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Reservation Systems

BUSINESS
February 14, 2013 | By Hugo Martín and Ronald D. White, Los Angeles Times
The combination of American Airlines and US Airways will create the world's largest airline. And, if critics are to be believed, it will also cause world-class headaches for customers. If previous airline mergers are any guide, melding the two carriers into a behemoth with more than 100,000 employees is likely to lead to reservation glitches, union tension, higher fares and cuts in service to smaller, less-profitable cities. During the announcement of the $11-billion deal Thursday, chief executives of US Airways and American promised an idyllic marriage that will benefit consumers and shareholders.
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BUSINESS
March 5, 1995 | JAMES F. PELTZ, TIMES STAFF WRITER
If you plan to stay at a Westin hotel or rent a Hertz car, you call for a reservation and, upon arriving at the front desk or counter, produce your ID and credit card to get your room or vehicle. No ticket required. So why can't the airlines operate that way? A few are doing so--and the rest are giving it serious thought. Ticketless air travel is coming.
NEWS
May 11, 1989 | LYNN SIMROSS, Times Staff Writer
Looking for a California park where you can take the family camping this summer? Better make your reservations quickly because the campsites are filling up. Although California has a plethora of campgrounds--about 1,200 throughout the state--they are snapped up early each year. By now, premium beach or lakeside sites are mostly sold out for summer weekends. And don't even consider a Memorial Day or Fourth of July weekend at the popular campgrounds, because they've been reserved for months.
NEWS
February 25, 1995 | LESLIE HELM, TIMES STAFF WRITER
When leading U.S. airlines moved last week to cap travel agents' commissions on airplane tickets, Jackie Abkion was furious. "The airlines are trying to get rid of us," said the Glendale travel agent. And the commission cap was not her only complaint: Hotels are cutting their payments to agents. Big corporate customers are demanding discounts. And even large retailers such as Costco are writing discount plane tickets for customers. "This is what the travel industry has come to," Abkion moaned.
BUSINESS
August 9, 1996 | From Associated Press
American Airlines' parent company announced plans Thursday to sell part of its reservations system, Sabre Group Holdings Inc., taking a step toward giving the technology business its independence. The Sabre unit of AMR Corp. registered with the Securities and Exchange Commission for an initial public offering of up to $550 million in stock. It did not say how many shares will be sold in the long-anticipated spinoff. The price of shares typically is set close to the sale date.
BUSINESS
August 17, 1995 | CAROL SMITH
Ticketless travel, the airline industry's gambit to wean passengers away from paper tickets, earned another convert this week when Alaska Airlines became the latest carrier to announce its entry into the world of electronic ticketing. With ticketless travel, customers receive a confirmation number over the phone when they purchase the ticket. The airline will mail a written confirmation and itinerary if requested, but no paper ticket is issued.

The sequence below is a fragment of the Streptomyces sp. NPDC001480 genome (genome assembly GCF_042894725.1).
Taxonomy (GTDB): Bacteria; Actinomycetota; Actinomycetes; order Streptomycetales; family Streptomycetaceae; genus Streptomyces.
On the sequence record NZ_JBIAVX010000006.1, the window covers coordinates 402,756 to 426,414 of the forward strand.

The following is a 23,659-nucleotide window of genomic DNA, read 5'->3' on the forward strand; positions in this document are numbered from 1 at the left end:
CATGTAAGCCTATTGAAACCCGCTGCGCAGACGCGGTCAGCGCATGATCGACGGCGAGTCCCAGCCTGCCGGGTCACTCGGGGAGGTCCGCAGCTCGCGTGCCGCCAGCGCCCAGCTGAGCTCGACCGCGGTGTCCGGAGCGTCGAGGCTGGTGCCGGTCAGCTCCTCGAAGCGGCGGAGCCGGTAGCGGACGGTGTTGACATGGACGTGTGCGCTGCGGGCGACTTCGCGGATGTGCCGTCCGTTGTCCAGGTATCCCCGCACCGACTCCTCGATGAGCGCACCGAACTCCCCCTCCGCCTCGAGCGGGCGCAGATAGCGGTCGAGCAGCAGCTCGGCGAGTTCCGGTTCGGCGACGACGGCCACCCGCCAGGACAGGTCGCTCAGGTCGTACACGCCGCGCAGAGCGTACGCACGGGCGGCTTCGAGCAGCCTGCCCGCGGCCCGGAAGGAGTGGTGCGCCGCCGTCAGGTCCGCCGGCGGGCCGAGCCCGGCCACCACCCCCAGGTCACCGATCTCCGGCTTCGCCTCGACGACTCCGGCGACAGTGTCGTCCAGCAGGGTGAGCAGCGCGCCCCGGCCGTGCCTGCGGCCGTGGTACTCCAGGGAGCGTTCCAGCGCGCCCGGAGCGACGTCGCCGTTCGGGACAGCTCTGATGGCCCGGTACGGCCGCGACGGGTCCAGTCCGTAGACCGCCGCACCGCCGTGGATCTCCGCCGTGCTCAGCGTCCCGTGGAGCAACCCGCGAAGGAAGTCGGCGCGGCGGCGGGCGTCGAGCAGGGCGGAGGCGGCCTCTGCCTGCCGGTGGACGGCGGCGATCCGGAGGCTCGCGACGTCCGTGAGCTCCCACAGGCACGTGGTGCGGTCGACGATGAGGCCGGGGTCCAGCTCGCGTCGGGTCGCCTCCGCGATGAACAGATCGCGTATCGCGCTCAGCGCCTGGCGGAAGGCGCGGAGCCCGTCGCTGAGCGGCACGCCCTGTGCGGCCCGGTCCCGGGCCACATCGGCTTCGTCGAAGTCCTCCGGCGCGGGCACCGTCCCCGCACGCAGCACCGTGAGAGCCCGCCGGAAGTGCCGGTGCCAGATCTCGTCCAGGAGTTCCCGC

ENTERTAINMENT
June 9, 1992 | CHUCK PHILIPS, SPECIAL TO THE TIMES
Ticketmaster, the largest entertainment ticket agency in the nation, has big plans. The Los Angeles company--which broadened its product base last winter to include marketing albums, videos and T-shirts to ticket buyers--is even moving into the international ticket business, as well as selling "preferred" seating in Dallas movie theaters.
BUSINESS
November 15, 1989 | DENISE GELLENE, TIMES STAFF WRITER
American Airlines said Tuesday that it may move its Los Angeles reservations center to another Western city as part of an expansion plan. The center, which employs 850 workers, fields telephone calls from 11 Western states. It has been in Los Angeles since 1976. American spokesman Jim Brown said the airline is looking for a suitable location for an expanded reservations center and that several cities are under consideration. He said Los Angeles has not been ruled out.
CALIFORNIA | LOCAL
February 21, 1989 | JIM CARLTON, Times Staff Writer
San Clemente's Municipal Golf Course is a big source of local pride. The ocean is visible from nearly every green. The fairways are so wide that even rank amateurs seldom lose golf balls. Best of all, the greens fee for city residents is a mere $5--less than half the going rate at most public golf courses. But the very charm of this golf course--where former President Richard M. Nixon played during sojourns at his Western White House--is also a big source of controversy.
BUSINESS
August 26, 1991 | Chris Woodyard, Times staff writer
For most people, the prospect of shopping for the best air fares is about as welcome as preparing income taxes. Travel agents, of course, make a livelihood out of unsorting the mess. But the Persian Gulf War and recession left the travel industry in a slump. Thom Nulty has 24 years in the travel industry. In 1984, he was named president of Associated Travel Management in Santa Ana, which handles over $150 million in travel arrangements annually.
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